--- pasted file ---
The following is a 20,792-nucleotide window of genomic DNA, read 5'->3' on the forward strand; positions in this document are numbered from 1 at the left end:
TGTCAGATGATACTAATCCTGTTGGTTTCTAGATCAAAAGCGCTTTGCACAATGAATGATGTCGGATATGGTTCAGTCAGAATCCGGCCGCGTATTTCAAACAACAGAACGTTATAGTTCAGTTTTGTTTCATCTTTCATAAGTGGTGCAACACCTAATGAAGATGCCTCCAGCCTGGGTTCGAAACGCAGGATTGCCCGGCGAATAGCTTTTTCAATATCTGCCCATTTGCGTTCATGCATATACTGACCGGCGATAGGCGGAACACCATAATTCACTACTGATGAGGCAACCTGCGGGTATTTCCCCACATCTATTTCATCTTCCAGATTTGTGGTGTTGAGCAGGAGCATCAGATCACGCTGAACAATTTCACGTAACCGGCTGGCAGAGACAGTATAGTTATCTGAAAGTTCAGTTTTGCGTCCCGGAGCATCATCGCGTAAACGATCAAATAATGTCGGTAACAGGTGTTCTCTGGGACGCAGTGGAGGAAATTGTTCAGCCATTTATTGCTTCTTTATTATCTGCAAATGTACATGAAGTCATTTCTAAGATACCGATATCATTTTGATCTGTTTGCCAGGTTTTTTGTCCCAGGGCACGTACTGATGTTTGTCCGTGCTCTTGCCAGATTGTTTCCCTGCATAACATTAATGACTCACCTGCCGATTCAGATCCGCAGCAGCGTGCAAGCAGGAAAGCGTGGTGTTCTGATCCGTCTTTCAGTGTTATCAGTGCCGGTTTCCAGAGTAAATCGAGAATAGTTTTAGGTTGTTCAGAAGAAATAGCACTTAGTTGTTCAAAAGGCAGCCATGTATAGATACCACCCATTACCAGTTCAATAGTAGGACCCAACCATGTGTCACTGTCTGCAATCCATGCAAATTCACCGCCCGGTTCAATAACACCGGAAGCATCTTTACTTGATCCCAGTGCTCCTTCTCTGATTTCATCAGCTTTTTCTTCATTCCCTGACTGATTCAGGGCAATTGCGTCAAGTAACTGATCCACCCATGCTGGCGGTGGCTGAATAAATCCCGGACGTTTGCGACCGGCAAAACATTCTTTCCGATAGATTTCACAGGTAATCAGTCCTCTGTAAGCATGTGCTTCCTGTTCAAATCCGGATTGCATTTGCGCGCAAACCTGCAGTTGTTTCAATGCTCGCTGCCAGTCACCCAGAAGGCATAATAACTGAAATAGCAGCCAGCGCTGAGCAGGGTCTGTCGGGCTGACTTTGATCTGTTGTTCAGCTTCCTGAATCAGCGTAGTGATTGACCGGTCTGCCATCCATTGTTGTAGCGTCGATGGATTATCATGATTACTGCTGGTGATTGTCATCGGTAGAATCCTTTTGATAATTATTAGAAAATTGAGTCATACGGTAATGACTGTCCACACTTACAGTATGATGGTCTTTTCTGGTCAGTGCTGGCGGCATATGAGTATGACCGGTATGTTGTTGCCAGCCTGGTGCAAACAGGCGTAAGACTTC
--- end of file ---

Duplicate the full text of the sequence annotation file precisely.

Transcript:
The following is a 20,792-nucleotide window of genomic DNA, read 5'->3' on the forward strand; positions in this document are numbered from 1 at the left end:
TGTCAGATGATACTAATCCTGTTGGTTTCTAGATCAAAAGCGCTTTGCACAATGAATGATGTCGGATATGGTTCAGTCAGAATCCGGCCGCGTATTTCAAACAACAGAACGTTATAGTTCAGTTTTGTTTCATCTTTCATAAGTGGTGCAACACCTAATGAAGATGCCTCCAGCCTGGGTTCGAAACGCAGGATTGCCCGGCGAATAGCTTTTTCAATATCTGCCCATTTGCGTTCATGCATATACTGACCGGCGATAGGCGGAACACCATAATTCACTACTGATGAGGCAACCTGCGGGTATTTCCCCACATCTATTTCATCTTCCAGATTTGTGGTGTTGAGCAGGAGCATCAGATCACGCTGAACAATTTCACGTAACCGGCTGGCAGAGACAGTATAGTTATCTGAAAGTTCAGTTTTGCGTCCCGGAGCATCATCGCGTAAACGATCAAATAATGTCGGTAACAGGTGTTCTCTGGGACGCAGTGGAGGAAATTGTTCAGCCATTTATTGCTTCTTTATTATCTGCAAATGTACATGAAGTCATTTCTAAGATACCGATATCATTTTGATCTGTTTGCCAGGTTTTTTGTCCCAGGGCACGTACTGATGTTTGTCCGTGCTCTTGCCAGATTGTTTCCCTGCATAACATTAATGACTCACCTGCCGATTCAGATCCGCAGCAGCGTGCAAGCAGGAAAGCGTGGTGTTCTGATCCGTCTTTCAGTGTTATCAGTGCCGGTTTCCAGAGTAAATCGAGAATAGTTTTAGGTTGTTCAGAAGAAATAGCACTTAGTTGTTCAAAAGGCAGCCATGTATAGATACCACCCATTACCAGTTCAATAGTAGGACCCAACCATGTGTCACTGTCTGCAATCCATGCAAATTCACCGCCCGGTTCAATAACACCGGAAGCATCTTTACTTGATCCCAGTGCTCCTTCTCTGATTTCATCAGCTTTTTCTTCATTCCCTGACTGATTCAGGGCAATTGCGTCAAGTAACTGATCCACCCATGCTGGCGGTGGCTGAATAAATCCCGGACGTTTGCGACCGGCAAAACATTCTTTCCGATAGATTTCACAGGTAATCAGTCCTCTGTAAGCATGTGCTTCCTGTTCAAATCCGGATTGCATTTGCGCGCAAACCTGCAGTTGTTTCAATGCTCGCTGCCAGTCACCCAGAAGGCATAATAACTGAAATAGCAGCCAGCGCTGAGCAGGGTCTGTCGGGCTGACTTTGATCTGTTGTTCAGCTTCCTGAATCAGCGTAGTGATTGACCGGTCTGCCATCCATTGTTGTAGCGTCGATGGATTATCATGATTACTGCTGGTGATTGTCATCGGTAGAATCCTTTTGATAATTATTAGAAAATTGAGTCATACGGTAATGACTGTCCACACTTACAGTATGATGGTCTTTTCTGGTCAGTGCTGGCGGCATATGAGTATGACCGGTATGTTGTTGCCAGCCTGGTGCAAACAGGCGTAAGACTTC